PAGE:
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Business Jobs for People Without a Degree

Business is a broad field that offers a selection of jobs for people without a degree. Learn about some of the occupations that are available, as well as the median salary and expected job growth for each position.

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Business Career Options for People Without a Degree

A variety of business careers are available for people who do not have a postsecondary degree. Some of these occupations are related to finance or sales, while others may focus on customer interactions. Explore some of the available business careers that do not require a formal degree.

Job Title Median Salary (2016)* Job Growth (2014-2024)*
Tellers $27,260 -8% (Decline)
Bookkeeping, Accounting and Auditing Clerks $38,390 -8% (Decline)
Cashiers $20,180 2%
Customer Service Representatives $32,300 10%
Retail Salespersons $22,680 7%
Advertising Sales Agents $50,380 -3% (Decline)

Source: *U.S. Bureau of Labor Statistics

Find schools that offer these popular programs

  • Accounting and Bookkeeping
  • Business Economics
  • Business Finance
  • Business Management and Operations
  • Business Marketing
  • Business Support and Administrative Services
  • Entrepreneurship and Small Business Development
  • Hospitality Management
  • Human Resource Management
  • Information System Management
  • International Business
  • Sales and Merchandising
  • Specialized Sales

Career Information about Business Jobs for People Without a Degree

Tellers

Tellers work at banks and handle many of the daily customer transactions. This requires them to accept cash and checks, order bank cards, exchange foreign currency and prepare savings bonds. Tellers must also be able to answer customer questions concerning their accounts and ensure that their work is accurate and the money in their drawer matches the balance every day. Tellers usually have a high school diploma and must pass a background check and complete a brief on-the-job training.

Bookkeeping, Accounting and Auditing Clerks

Bookkeeping, accounting and auditing clerks manage many of the financial records for various businesses and organizations. They must carefully check these records for accuracy and solve any discrepancies in the numbers. These clerks typically use software and spreadsheets to make their calculations and document their work. Some clerks are hired with only a high school diploma, but some postsecondary coursework in the field is helpful, as well as math and computer skills and some knowledge of bookkeeping software.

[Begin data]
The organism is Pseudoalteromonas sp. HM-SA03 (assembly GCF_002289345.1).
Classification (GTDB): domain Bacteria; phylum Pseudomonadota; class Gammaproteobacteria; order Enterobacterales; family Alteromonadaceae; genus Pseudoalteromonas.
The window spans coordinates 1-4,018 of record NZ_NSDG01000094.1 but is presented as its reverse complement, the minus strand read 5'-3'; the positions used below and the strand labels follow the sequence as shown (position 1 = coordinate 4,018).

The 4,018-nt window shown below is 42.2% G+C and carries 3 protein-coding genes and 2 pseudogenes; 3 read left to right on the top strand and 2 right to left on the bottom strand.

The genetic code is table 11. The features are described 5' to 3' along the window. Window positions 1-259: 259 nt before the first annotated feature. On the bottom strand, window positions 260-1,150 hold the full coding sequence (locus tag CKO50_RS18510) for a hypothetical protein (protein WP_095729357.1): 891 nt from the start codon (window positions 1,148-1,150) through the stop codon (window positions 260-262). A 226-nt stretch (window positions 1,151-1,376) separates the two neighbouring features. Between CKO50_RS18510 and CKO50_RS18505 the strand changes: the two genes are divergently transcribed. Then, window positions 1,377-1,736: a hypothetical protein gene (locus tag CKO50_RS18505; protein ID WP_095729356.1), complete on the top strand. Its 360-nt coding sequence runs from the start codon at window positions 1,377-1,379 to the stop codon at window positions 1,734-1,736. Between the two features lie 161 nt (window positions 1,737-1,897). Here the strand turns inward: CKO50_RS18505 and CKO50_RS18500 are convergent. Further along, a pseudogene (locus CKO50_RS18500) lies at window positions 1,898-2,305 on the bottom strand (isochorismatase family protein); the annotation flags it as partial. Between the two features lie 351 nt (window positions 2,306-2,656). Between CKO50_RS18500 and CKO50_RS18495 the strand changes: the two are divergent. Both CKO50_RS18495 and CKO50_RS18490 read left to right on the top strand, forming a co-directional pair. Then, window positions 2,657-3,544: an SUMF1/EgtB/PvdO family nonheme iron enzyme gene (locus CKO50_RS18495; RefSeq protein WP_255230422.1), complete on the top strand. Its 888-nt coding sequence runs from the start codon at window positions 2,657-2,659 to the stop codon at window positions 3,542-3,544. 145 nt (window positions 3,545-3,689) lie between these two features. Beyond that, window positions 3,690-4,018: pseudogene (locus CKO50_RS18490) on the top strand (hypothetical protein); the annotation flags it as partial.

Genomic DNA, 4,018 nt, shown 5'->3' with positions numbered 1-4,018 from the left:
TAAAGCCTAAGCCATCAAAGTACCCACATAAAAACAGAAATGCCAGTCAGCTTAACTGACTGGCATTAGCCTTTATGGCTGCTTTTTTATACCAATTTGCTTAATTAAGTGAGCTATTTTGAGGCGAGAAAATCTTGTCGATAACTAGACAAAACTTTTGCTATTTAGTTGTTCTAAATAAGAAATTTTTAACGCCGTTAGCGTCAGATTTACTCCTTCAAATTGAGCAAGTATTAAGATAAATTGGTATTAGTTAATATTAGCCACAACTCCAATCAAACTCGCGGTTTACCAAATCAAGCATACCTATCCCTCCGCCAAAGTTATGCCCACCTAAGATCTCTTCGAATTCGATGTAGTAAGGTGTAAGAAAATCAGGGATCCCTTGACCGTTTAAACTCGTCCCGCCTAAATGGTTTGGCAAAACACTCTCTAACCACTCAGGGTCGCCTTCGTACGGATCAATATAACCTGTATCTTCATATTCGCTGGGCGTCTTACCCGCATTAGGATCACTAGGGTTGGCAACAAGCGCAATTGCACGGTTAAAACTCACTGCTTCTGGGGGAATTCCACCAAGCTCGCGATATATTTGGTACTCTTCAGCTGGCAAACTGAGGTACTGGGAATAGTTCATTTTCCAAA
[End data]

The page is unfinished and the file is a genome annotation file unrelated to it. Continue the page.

Cashiers

Cashiers are responsible for handling the financial transactions between customers and businesses. They scan purchases, accept cash, cards or checks for payment and bag the purchases. Cashiers may also be asked to greet customers, answer customer questions about products and handle any necessary exchanges or returns. Cashiers do not need a formal education and are trained on the job.

Customer Service Representatives

Customer service representatives ensure that customers are pleased with their experience and interactions with a business, as well as handle any complaints and issues. These representatives may interact with customers in person or over the phone to answer questions, address problems or even take orders and process bills. Customer service representatives review and adjust customer accounts as needed and will refer a customer to a manager if necessary. They need to be able to communicate well and have some experience with computers, but learn on the job and only need a high school diploma.

Retail Salespersons

Retail salespersons discuss and sell a wide variety of products to consumers. They may specialize in selling a particular product, such as cars or electronics, and help the consumer find the best product for their particular needs. Retail salespersons often demonstrate products, tell consumers about any sales that are happening and estimate the total cost for their purchase. These workers receive on-the-job training and do not need a formal education.

Advertising Sales Agents

Advertising sales agents are also involved in the selling-side of business, but they sell advertising space to companies. These agents may need to research and reach out to potential clients and then work closely with them to understand their advertising needs. Advertising sales agents will lay out the advertising options for their clients, estimate total costs, make formatting recommendations and submit proofs for approval. Most entry-level advertising sales agents only need a high school diploma and train on the job.

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